Fred and Cathy’s daughter, Joanna, attended college in Colorado and New Mexico, and the family grew to love the Southwest so much that Fred and Cathy purchased an adobe style home in Taos, New Mexico, where Joanna lived for several years. During the Colorado Springs and New Mexico years, Fred and Cathy spent many vacations exploring the Southwest with Joanna. After selling the business, he and Cathy escaped the Maine winters by retiring to Hurricane, Utah where he found even more opportunities for growth. They joined the Good Shepherd Presbyterian Church, in St. George, Utah. Soon after moving to the area, he began volunteering at the Dinosaur Discovery Museum also in St. George. Additionally, Fred was a substitute teacher from 2012 – 2019, in Hurricane and area schools where he enjoyed teaching and interacting with the students.

Their daughter, Jill, went to college and settled in the Midwest, marrying Scott, “the son he’d never had.” “Going to get a newspaper” with him usually meant they would be gone for an hour or two on the golf course or tennis court. Later, came the grandchildren. Throughout his years in Maine and Utah, he devoted much attention to his grandchildren, Elliott and Olivia, including them in many educational adventures in nature. As small children they took canoe rides, went swimming, took lots of hikes and climbed oceanside rocks. In the Southwest as teenagers, he took them on many memorable hikes in Zion National Park, the Grand Canyon, and many more places. His last summer he took up biking with Joanna to prepare for what turned out to be an epic bike ride down Red Rock Canyon Bike Trail with Olivia and Joanna. Jill, as trip photographer, documented his amazing achievement. Fred was always learning and always willing to teach and share his wealth of knowledge. He explored many beautiful places with his family, taking time to teach them about the geology or history of the area. His grandchildren and the time he spent expanding their horizons meant the world to him.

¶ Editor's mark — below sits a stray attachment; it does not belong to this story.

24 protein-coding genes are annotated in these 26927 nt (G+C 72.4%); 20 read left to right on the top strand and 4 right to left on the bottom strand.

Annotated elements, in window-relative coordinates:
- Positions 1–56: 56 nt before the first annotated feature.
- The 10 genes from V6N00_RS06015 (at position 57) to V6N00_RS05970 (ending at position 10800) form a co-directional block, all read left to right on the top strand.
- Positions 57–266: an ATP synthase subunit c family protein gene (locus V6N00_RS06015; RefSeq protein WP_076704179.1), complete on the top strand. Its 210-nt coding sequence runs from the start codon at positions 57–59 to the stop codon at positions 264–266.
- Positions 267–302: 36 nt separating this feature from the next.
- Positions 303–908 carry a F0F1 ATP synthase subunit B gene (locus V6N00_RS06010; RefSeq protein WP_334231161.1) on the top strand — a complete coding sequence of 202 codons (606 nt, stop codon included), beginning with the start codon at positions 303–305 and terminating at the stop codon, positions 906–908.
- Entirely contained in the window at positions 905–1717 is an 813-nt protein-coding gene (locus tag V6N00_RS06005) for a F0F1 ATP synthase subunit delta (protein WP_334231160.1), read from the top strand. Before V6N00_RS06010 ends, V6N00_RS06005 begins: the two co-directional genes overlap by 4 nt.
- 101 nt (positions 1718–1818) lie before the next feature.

His “adopted son,” and friend John O’Donnell, introduced him to NASCAR, bringing him to the races, as well as concerts, and car shows in Las Vegas. He enjoyed taking Jeep adventures through the desert and mountains with John (and Joanna), and he found an occasional thrill in winning at Dinosaur slot machines.

He prided himself in the window boxes he planted outside of his home and the stores each spring. In his younger years, he fed his family from his huge garden. He also loved his animals, and his children’s animals. His gentleness and kindness to all life was always evident.

Last year, Fred took a final trip back to New England. After spending some time with family in Connecticut, he drove to Maine and visited Southport Methodist Church, one of several of his home churches over his lifetime in which he’d so enjoyed fellowship and singing bass in the choir. His life exhibited love, joy, peace, patience, kindness, and goodness.

He is survived by his wife: Catherine Overkamp ’62; children: Joanna Overkamp, of Hurricane, Utah; Jill Dawson (Scott Dawson), of Mason, Ohio; “adopted” son, John O’Donnell, of Hurricane, Utah; grandchild: Olivia Dawson, of Woodbury, Minnesota; sister: Janet (George) Braen; Nephew: Joe (Nancy) Braen; great niece: Mary Braen; and great nephew: Daniel Braen, all of of Hamden, Connecticut. He was predeceased by his grandson: Elliott T. Dawson; his sisters, Dr. Corine Overkamp and Lois Overkamp; and his niece, Linda C. Braen.